Why do categories affect stimulus judgment?

Janellen Huttenlocher*, Larry V. Hedges, Jack L. Vevea

*Corresponding author for this work

Research output: Contribution to journalArticlepeer-review

270 Scopus citations


The authors tested a model of category effects on stimulus judgment. The model holds that the goal of stimulus judgment is to achieve high accuracy. For this reason, people place inexactly represented stimuli in the context of prior information, captured in categories, combining inexact fine-grain stimulus values with prior (category) information. This process can be likened to a Bayesian statistical procedure designed to maximize the average accuracy of estimation. If people follow the proposed procedure to maximize accuracy, their estimates should be affected by the distribution of instances in a category. In the present experiments, participants reproduced one-dimensional stimuli. Different prior distributions were presented. The experiments verified that people's stimulus estimates are affected by variations in a prior distribution in such a manner as to increase the accuracy of their stimulus reproductions.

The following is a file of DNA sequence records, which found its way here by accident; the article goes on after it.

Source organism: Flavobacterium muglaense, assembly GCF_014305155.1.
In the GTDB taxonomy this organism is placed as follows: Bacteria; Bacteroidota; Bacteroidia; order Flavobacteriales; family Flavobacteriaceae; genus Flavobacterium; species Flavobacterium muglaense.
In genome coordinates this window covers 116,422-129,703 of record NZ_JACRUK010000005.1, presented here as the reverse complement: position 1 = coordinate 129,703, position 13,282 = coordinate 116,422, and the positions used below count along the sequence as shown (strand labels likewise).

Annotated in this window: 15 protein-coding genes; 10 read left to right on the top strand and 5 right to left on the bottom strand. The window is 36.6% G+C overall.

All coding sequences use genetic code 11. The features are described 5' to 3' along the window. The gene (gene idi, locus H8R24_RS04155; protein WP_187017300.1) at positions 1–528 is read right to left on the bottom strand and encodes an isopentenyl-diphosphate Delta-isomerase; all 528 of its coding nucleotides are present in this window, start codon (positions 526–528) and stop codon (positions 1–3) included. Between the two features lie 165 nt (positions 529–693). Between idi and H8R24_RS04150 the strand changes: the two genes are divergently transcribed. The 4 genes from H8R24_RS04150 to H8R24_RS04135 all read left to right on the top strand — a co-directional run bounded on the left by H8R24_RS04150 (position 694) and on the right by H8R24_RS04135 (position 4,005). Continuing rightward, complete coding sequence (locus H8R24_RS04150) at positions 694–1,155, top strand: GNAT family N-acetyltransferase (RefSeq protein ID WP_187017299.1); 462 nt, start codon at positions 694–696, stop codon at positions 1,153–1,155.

Original languageEnglish (US)
Pages (from-to)220-241
Number of pages22
JournalJournal of Experimental Psychology: General
Issue number2
StatePublished - Jun 2000

ASJC Scopus subject areas

  • Experimental and Cognitive Psychology
  • General Psychology
  • Developmental Neuroscience


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